When I returned to Los Angeles, I witnessed Alex helping other people in his 12-step program with their sobriety. He was so passionate about this that I suggested he make this into a career. In 2008, he began his studies to become an addiction counselor, specializing in sex addiction, the very addiction that got him into this predicament. USCIS requested additional documentation regarding his recovery and his criminal case, specifically a document from law enforcement that he was unable to obtain. Based on this missing document USCIS denied our I-485 application and in November 2009 USCIS denied our application, on grounds of not having enough documentation of Alex’s recovery that would “without of the benefit of a doubt” prove that he poses no risk to me. It seems that the deciding officer at USCIS did not even read the additional documents, but simply denied the petition.

Soon thereafter, I received the notice that I was being put into removal proceedings. In other words, I was in deportation proceedings and would have to leave the life I was building in the US with my husband behind and go back to China where nothing awaits me. Fortunately, we could afford an immigration lawyer who contested the deportation in immigration court. For the time being I did not have to leave. We filed a new petition in 2010, and have submitted further documentation of Alex’s recovery, including his California state certification as alcohol and drug addiction counselor. We appeared in immigration court every six months from 2010 until 2015. Since the judge does not have jurisdiction over the validity of our marriage, she was waiting for a decision from USCIS regarding the approval or denial of our I-130. Finally, in 2015 the judge had enough of this, and our lawyer got the removal process administratively closed. While this was good news, it also meant that I was no longer eligible for an advanced parole, the ability travel outside the US. If I were to leave the US, I would not be able to come back. It is called self-deportation.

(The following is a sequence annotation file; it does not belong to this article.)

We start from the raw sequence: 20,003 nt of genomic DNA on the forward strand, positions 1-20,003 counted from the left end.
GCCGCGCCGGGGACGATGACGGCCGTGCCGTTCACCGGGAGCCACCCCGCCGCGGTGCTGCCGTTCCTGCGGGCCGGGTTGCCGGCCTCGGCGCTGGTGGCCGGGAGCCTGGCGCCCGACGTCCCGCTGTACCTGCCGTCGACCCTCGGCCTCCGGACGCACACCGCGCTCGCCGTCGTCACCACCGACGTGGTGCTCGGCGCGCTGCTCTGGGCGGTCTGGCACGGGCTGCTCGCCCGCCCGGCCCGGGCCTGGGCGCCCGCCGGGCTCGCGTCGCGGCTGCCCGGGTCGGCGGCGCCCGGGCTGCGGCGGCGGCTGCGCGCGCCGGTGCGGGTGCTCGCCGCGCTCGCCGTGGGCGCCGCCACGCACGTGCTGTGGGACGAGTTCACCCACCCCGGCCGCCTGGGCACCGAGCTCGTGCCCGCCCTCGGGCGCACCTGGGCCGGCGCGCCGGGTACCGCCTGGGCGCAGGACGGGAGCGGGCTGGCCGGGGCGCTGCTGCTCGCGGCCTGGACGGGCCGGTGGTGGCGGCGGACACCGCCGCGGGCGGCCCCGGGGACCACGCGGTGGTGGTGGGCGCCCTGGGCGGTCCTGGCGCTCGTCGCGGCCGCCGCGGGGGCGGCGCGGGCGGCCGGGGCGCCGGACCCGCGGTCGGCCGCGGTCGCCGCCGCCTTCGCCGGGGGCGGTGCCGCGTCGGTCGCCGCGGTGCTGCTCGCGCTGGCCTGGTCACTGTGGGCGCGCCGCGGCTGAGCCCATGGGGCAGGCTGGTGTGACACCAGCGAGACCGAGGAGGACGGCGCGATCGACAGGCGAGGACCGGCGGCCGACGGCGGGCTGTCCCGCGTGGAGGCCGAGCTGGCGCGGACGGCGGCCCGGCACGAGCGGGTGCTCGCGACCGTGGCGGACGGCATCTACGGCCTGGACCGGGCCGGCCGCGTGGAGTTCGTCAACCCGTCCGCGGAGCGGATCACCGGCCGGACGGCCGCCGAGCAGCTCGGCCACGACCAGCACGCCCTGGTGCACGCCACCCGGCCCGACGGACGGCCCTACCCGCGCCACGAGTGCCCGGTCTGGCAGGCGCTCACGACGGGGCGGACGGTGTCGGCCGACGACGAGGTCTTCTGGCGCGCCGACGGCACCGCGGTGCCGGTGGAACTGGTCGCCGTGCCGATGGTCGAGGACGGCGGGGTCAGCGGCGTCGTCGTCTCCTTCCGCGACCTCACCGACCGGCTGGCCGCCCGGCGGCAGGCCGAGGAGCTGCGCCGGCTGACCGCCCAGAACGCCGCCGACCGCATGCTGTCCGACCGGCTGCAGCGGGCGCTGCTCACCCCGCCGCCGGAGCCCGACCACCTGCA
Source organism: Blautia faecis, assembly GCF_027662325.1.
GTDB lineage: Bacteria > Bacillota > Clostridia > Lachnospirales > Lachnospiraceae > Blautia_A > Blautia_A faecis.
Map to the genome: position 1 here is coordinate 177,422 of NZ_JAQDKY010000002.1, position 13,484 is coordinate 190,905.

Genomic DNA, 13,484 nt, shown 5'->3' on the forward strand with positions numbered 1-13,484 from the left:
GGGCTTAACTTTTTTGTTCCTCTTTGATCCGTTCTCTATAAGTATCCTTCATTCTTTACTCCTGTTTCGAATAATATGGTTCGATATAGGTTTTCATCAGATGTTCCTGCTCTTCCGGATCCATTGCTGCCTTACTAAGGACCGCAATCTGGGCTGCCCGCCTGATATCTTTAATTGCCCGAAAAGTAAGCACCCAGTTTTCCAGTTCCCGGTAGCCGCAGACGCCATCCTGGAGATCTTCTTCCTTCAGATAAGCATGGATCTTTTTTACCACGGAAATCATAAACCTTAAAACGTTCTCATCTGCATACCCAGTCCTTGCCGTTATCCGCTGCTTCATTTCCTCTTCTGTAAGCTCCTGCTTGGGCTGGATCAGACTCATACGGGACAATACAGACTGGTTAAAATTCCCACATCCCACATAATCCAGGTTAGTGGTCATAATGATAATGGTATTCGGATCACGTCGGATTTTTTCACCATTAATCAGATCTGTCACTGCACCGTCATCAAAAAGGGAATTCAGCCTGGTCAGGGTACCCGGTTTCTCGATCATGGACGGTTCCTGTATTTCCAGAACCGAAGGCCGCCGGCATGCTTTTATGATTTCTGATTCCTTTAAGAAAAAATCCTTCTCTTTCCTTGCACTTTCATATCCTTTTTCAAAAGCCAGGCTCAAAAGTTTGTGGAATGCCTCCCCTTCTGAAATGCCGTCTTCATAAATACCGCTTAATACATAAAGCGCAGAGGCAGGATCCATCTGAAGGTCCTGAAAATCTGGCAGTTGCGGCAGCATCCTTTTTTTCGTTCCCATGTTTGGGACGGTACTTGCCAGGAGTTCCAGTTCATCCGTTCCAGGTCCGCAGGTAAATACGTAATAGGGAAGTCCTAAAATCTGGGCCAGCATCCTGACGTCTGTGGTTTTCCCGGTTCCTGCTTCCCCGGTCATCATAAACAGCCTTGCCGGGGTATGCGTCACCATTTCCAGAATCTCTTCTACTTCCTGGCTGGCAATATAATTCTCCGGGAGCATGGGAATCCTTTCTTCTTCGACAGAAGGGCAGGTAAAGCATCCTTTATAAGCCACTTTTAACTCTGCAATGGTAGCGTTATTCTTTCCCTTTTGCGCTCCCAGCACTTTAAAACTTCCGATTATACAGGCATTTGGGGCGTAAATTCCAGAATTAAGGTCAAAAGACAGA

We had several interviews ay USCIS, but no decision was made. They kept asking for more and more proof of Alex’s rehabilitation. Is case got expunged in 2012, the same year he got his BA in psychology. I was able to legally work and got a job with American Airlines as a Chinese and Japanese speaker in the high-end Flagship lounge where I accompanied travelers through LAX and made sure they got on their connecting flights. While I love this job, it is har to see all these people travel freely around the world, while I was stuck in the US. With the flight benefits, I could even travel for free. But no.

My friends in China and here do not understand why it is taking so long for me to get the green card. Some of my Chinese friends who got married long time after we did, already have their green cards. I could not tell them what the real reason behind this delay is, so I came up with all kinds of excuses. Only very few people know the real reason. There is such a big stigma behind being on the registry, or even having a loved on the registry. That it is hard to be open about this. Especially in the Chinese culture, this would bring immense shame on the entire family, so it’s better not to disclose this to anyone. Other than a very few close friends and my husband I have nobody I can openly talk to about this. I am alone in this.